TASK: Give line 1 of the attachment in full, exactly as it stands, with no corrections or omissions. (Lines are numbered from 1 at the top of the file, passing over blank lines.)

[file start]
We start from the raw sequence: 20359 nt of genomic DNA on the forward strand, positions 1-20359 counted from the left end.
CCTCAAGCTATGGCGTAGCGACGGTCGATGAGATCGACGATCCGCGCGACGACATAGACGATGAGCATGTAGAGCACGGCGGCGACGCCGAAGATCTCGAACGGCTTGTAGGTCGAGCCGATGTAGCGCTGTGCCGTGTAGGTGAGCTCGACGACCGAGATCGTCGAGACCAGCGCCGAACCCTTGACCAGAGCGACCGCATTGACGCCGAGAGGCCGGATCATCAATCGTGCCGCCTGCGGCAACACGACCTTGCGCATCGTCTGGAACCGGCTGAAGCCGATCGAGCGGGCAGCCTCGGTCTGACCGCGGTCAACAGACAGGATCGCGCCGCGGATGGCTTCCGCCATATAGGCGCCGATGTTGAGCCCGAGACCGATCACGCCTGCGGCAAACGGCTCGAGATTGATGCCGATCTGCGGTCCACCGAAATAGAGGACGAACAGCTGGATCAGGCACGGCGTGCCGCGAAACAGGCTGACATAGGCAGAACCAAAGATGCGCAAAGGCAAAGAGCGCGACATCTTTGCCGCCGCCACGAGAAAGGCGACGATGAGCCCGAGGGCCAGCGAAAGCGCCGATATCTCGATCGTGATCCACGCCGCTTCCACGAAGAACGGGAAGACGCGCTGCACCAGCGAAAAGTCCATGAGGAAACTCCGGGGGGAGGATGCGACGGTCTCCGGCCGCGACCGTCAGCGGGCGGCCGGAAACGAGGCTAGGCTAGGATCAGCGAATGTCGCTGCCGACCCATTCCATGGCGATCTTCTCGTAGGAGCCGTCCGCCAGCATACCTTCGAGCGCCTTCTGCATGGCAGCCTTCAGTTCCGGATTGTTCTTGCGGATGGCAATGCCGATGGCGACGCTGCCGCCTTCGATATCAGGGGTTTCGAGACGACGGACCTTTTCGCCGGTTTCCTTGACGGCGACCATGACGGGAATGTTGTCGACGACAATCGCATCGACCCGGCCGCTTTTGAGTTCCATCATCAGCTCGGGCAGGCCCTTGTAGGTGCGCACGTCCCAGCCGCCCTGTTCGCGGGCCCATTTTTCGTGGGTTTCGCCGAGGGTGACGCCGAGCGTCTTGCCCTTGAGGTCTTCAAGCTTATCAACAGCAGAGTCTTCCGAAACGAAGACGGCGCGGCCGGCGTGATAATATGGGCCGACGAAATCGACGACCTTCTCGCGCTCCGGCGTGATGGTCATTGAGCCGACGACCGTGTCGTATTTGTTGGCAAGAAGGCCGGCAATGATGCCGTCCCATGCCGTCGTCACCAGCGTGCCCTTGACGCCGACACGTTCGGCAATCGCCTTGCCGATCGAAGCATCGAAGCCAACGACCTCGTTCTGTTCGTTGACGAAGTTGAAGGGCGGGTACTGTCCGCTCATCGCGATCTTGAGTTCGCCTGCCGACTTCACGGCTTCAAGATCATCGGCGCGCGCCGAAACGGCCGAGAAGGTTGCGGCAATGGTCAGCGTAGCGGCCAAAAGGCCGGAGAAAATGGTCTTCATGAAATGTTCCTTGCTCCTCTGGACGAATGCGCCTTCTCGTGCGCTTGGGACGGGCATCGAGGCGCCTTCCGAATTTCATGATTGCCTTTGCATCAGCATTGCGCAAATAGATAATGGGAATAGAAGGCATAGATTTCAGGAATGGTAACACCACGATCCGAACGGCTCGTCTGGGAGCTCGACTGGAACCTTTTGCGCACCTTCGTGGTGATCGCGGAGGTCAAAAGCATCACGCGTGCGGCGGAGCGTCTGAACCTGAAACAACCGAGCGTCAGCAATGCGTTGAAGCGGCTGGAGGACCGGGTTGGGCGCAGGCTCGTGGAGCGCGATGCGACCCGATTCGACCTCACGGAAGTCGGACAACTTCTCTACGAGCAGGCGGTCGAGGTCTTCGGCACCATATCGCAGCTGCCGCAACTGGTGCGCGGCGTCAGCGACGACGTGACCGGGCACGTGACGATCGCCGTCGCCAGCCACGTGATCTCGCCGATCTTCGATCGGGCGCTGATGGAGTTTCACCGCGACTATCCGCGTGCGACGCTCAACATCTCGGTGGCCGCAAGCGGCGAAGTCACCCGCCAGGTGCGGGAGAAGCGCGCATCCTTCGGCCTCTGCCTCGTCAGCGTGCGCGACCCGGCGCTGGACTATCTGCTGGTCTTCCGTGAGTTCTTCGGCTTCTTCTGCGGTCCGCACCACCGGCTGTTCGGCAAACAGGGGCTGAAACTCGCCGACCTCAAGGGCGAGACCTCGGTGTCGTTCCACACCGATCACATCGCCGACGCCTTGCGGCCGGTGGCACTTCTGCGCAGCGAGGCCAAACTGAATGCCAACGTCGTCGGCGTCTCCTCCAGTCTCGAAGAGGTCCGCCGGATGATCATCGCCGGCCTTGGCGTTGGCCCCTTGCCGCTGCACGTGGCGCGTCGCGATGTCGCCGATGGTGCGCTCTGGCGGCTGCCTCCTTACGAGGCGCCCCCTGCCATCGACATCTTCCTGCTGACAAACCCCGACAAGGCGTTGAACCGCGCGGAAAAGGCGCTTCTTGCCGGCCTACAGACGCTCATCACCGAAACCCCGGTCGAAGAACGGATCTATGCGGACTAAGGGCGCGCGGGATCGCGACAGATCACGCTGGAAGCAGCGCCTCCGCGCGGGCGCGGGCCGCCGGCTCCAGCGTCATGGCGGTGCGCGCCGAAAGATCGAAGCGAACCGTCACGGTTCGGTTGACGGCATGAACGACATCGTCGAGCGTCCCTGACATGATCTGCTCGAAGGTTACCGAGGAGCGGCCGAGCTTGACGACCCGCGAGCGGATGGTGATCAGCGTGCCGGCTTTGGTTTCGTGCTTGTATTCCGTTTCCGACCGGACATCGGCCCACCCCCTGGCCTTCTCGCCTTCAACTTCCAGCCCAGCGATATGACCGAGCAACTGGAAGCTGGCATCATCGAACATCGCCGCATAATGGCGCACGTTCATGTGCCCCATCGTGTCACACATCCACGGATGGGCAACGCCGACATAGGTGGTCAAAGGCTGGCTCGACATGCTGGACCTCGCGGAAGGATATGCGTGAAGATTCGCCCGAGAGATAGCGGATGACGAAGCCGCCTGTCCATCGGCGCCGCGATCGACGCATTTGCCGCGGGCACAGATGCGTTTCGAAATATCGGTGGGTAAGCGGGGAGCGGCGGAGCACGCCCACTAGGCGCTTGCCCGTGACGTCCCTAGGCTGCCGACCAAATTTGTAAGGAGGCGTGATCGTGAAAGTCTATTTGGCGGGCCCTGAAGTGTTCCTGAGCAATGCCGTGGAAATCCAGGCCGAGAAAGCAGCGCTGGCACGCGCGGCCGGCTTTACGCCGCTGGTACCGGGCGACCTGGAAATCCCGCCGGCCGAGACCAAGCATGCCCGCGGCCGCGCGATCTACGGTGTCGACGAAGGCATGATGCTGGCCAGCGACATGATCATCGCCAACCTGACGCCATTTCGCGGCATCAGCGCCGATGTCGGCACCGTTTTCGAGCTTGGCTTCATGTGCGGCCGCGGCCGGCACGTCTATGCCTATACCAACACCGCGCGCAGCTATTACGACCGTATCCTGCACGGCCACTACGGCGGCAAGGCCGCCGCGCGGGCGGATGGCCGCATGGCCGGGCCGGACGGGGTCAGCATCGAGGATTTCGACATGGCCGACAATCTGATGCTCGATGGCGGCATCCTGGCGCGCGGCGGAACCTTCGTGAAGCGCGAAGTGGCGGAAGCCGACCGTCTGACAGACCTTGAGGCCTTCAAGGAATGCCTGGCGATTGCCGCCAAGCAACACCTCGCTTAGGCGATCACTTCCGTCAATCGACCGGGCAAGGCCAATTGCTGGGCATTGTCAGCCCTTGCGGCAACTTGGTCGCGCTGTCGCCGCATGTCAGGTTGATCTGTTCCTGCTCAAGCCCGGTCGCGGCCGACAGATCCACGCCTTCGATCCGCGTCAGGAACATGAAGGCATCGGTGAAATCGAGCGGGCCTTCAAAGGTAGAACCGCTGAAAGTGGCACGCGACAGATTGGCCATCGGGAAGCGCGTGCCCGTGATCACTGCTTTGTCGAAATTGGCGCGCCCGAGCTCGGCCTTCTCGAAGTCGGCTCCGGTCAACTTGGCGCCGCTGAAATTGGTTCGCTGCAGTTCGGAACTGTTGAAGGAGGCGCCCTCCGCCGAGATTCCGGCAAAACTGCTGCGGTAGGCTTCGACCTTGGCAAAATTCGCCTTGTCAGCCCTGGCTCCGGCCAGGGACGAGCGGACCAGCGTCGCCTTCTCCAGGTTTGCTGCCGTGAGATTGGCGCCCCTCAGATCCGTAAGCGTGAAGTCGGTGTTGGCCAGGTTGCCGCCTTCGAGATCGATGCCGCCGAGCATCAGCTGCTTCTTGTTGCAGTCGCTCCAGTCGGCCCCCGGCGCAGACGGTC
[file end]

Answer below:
We start from the raw sequence: 20359 nt of genomic DNA on the forward strand, positions 1-20359 counted from the left end.